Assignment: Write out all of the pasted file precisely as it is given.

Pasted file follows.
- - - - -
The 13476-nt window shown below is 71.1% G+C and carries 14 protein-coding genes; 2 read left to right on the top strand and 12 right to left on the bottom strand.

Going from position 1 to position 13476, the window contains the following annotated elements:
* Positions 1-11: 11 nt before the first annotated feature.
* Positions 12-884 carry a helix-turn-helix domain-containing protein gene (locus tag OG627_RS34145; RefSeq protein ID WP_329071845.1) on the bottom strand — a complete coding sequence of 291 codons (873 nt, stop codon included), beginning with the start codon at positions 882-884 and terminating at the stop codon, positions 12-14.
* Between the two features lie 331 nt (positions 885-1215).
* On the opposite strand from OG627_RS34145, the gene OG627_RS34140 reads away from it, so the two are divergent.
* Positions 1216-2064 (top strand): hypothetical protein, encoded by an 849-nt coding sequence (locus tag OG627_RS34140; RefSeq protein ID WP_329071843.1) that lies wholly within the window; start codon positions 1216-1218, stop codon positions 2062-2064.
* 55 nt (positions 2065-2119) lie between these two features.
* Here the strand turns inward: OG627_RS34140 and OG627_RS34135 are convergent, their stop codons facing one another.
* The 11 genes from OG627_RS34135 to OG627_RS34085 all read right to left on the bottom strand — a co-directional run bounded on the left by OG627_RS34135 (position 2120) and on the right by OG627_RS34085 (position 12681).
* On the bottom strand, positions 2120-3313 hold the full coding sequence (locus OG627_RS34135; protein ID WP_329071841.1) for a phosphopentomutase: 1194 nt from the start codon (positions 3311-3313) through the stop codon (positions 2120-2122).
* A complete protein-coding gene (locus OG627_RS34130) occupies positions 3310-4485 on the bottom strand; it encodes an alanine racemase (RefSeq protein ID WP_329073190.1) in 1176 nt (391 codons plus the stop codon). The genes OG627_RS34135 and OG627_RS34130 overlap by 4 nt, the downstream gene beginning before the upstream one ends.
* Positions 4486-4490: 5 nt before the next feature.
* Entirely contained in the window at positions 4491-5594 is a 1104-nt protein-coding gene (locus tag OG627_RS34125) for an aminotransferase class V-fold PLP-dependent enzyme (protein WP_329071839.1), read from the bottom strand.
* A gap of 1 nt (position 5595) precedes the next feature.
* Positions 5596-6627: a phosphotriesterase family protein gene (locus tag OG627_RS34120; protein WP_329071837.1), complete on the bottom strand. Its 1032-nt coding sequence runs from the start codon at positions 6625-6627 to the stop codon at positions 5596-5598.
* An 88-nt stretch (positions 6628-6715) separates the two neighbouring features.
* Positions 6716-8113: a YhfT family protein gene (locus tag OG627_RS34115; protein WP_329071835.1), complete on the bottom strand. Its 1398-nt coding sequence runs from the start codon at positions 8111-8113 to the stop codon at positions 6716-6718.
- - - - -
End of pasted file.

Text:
The 13476-nt window shown below is 71.1% G+C and carries 14 protein-coding genes; 2 read left to right on the top strand and 12 right to left on the bottom strand.

Going from position 1 to position 13476, the window contains the following annotated elements:
* Positions 1-11: 11 nt before the first annotated feature.
* Positions 12-884 carry a helix-turn-helix domain-containing protein gene (locus tag OG627_RS34145; RefSeq protein ID WP_329071845.1) on the bottom strand — a complete coding sequence of 291 codons (873 nt, stop codon included), beginning with the start codon at positions 882-884 and terminating at the stop codon, positions 12-14.
* Between the two features lie 331 nt (positions 885-1215).
* On the opposite strand from OG627_RS34145, the gene OG627_RS34140 reads away from it, so the two are divergent.
* Positions 1216-2064 (top strand): hypothetical protein, encoded by an 849-nt coding sequence (locus tag OG627_RS34140; RefSeq protein ID WP_329071843.1) that lies wholly within the window; start codon positions 1216-1218, stop codon positions 2062-2064.
* 55 nt (positions 2065-2119) lie between these two features.
* Here the strand turns inward: OG627_RS34140 and OG627_RS34135 are convergent, their stop codons facing one another.
* The 11 genes from OG627_RS34135 to OG627_RS34085 all read right to left on the bottom strand — a co-directional run bounded on the left by OG627_RS34135 (position 2120) and on the right by OG627_RS34085 (position 12681).
* On the bottom strand, positions 2120-3313 hold the full coding sequence (locus OG627_RS34135; protein ID WP_329071841.1) for a phosphopentomutase: 1194 nt from the start codon (positions 3311-3313) through the stop codon (positions 2120-2122).
* A complete protein-coding gene (locus OG627_RS34130) occupies positions 3310-4485 on the bottom strand; it encodes an alanine racemase (RefSeq protein ID WP_329073190.1) in 1176 nt (391 codons plus the stop codon). The genes OG627_RS34135 and OG627_RS34130 overlap by 4 nt, the downstream gene beginning before the upstream one ends.
* Positions 4486-4490: 5 nt before the next feature.
* Entirely contained in the window at positions 4491-5594 is a 1104-nt protein-coding gene (locus tag OG627_RS34125) for an aminotransferase class V-fold PLP-dependent enzyme (protein WP_329071839.1), read from the bottom strand.
* A gap of 1 nt (position 5595) precedes the next feature.
* Positions 5596-6627: a phosphotriesterase family protein gene (locus tag OG627_RS34120; protein WP_329071837.1), complete on the bottom strand. Its 1032-nt coding sequence runs from the start codon at positions 6625-6627 to the stop codon at positions 5596-5598.
* An 88-nt stretch (positions 6628-6715) separates the two neighbouring features.
* Positions 6716-8113: a YhfT family protein gene (locus tag OG627_RS34115; protein WP_329071835.1), complete on the bottom strand. Its 1398-nt coding sequence runs from the start codon at positions 8111-8113 to the stop codon at positions 6716-6718.